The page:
Background: Idiopathic pulmonary fibrosis (IPF) is a devastating condition characterized by progressive lung function decline and early mortality. While early accurate diagnosis is essential for IPF treatment, data evaluating the impact of hospital academic status on IPF-related mortality remains limited. Here we examined in-hospital mortality trends for patients with IPF from 2013 to 2017. We hypothesized that in-hospital IPF mortality would be influenced by hospital academic setting. Methods: Hospitalization data was extracted from the National Inpatient Sample (NIS) for subjects with an international classification of disease code for IPF. In-hospital mortality stratified by hospital setting (academic versus non-academic) was the primary outcome of interest, with secondary analyses performed for subgroups with and without respiratory failure and requiring mechanical ventilation. Predictors of mortality were then assessed. Results: Among 93,680 patients with IPF requiring hospitalization, 58,450 (62.4%) were admitted to academic institutions. In-hospital mortality decreased significantly in those admitted to an academic hospital (p < 0.001) but remained unchanged in patients admitted to a non-academic hospital. A plateau in-hospital mortality was observed among all hospitalized patients (p = 0.12), with a significant decrease observed for patients with admitted respiratory failure (p < 0.001) and those placed on mechanic ventilation (p < 0.001). Conclusion: In-hospital mortality decreased significantly for patients with IPF admitted to an academic hospital, suggesting that management strategies may differ by hospital setting. Mortality among those with respiratory failure and those requiring mechanical ventilation has dropped significantly. Our findings may underscore the importance of promoting early referral to an academic institution and adherence to international treatment guidelines.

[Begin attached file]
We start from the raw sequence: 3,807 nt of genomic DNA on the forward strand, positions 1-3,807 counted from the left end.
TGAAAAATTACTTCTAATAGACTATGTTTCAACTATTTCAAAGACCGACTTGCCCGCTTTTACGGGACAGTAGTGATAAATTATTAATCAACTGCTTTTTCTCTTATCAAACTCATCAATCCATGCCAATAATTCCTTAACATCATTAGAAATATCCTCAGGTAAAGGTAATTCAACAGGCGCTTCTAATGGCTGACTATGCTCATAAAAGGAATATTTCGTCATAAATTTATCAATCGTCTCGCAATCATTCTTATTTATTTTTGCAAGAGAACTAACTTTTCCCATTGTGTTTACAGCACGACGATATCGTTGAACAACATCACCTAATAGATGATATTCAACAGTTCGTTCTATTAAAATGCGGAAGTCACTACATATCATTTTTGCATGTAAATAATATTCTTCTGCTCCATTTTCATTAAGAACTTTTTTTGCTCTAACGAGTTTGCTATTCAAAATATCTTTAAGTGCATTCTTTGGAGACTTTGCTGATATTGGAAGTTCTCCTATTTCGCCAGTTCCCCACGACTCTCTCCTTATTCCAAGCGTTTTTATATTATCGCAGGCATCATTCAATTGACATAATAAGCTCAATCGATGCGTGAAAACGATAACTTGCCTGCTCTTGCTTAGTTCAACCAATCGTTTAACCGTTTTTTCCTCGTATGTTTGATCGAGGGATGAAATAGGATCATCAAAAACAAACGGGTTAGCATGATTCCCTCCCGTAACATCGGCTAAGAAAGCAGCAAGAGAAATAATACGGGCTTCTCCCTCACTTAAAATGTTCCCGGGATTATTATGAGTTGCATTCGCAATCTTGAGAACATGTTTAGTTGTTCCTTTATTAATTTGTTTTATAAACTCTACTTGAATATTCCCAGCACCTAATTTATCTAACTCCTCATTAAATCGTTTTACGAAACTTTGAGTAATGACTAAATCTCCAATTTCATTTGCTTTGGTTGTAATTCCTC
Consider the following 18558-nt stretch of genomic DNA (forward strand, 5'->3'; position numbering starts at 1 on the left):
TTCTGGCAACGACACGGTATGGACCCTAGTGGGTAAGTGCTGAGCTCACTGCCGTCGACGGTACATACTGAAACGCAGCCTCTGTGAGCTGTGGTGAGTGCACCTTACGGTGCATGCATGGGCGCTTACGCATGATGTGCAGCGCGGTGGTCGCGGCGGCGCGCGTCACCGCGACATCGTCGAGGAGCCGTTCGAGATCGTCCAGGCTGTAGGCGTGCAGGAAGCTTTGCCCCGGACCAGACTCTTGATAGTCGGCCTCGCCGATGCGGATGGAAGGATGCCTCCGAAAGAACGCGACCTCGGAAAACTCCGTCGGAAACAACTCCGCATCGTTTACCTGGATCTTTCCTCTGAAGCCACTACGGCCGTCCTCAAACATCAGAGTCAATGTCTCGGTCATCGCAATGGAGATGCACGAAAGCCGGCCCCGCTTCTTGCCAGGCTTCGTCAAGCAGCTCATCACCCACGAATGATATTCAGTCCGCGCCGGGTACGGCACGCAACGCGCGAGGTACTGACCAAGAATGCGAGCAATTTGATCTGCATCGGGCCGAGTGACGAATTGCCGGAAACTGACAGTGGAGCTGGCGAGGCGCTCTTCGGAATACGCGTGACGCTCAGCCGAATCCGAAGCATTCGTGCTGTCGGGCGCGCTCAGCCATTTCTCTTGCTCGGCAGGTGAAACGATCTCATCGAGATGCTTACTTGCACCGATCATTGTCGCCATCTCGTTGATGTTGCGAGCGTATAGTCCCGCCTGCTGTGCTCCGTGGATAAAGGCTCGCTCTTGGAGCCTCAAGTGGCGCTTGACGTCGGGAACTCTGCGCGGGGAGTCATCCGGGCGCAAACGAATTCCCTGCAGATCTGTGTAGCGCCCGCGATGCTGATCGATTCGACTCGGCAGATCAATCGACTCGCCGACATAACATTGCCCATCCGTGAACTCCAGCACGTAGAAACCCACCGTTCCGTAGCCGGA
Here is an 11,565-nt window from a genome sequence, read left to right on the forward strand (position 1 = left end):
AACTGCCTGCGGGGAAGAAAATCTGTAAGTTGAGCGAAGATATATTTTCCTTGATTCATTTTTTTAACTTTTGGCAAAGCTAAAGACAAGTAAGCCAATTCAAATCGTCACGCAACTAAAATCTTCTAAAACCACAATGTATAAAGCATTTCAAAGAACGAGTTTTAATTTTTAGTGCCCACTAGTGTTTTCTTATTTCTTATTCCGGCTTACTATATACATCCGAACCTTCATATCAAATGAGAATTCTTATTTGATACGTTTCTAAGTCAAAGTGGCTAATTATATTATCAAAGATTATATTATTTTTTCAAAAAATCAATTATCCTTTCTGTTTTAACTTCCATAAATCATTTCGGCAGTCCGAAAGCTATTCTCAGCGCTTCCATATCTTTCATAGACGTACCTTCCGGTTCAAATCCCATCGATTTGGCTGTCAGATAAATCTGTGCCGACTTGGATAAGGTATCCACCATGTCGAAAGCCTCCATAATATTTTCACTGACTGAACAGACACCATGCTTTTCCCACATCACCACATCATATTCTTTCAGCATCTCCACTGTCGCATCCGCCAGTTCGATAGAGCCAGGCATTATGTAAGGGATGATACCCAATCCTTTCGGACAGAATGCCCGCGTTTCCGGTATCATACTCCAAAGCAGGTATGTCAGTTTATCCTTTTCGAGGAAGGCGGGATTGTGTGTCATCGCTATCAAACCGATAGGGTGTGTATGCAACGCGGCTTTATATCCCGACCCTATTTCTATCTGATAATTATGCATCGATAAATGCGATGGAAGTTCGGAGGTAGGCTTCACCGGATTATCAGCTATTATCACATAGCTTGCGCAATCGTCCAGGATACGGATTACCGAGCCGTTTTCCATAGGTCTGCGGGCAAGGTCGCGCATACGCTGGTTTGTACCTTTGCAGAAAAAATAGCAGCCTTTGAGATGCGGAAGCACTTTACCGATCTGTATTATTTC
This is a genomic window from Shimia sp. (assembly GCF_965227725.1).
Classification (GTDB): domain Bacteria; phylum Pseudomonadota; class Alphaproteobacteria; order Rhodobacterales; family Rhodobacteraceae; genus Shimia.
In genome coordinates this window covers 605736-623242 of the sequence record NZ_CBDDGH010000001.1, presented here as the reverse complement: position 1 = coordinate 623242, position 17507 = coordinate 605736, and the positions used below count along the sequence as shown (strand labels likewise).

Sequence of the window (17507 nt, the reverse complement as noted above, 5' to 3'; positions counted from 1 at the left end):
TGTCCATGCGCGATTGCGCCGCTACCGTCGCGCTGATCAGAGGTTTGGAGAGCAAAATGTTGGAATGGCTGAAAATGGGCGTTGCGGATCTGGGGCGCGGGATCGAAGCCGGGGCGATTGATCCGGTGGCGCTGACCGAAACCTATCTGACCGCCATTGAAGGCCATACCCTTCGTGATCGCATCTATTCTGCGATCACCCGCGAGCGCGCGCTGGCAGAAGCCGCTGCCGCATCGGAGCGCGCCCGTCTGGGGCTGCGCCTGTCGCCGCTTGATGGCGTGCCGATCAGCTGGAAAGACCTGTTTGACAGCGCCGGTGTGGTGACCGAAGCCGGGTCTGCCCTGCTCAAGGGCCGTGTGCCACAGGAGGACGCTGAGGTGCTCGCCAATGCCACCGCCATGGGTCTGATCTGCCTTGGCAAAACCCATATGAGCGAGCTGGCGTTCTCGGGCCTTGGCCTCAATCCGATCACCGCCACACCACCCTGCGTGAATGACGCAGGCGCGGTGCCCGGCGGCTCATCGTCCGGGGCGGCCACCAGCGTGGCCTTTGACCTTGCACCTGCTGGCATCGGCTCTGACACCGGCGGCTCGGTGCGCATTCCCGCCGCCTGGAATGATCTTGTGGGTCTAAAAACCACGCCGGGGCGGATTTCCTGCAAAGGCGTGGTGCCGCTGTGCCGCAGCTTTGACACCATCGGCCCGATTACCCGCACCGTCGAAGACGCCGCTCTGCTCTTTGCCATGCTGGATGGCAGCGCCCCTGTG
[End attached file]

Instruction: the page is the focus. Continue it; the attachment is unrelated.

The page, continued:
- Academic hospital
- Idiopathic pulmonary fibrosis
- Mechanical ventilation
- Respiratory failure
ASJC Scopus subject areas
- Pulmonary and Respiratory Medicine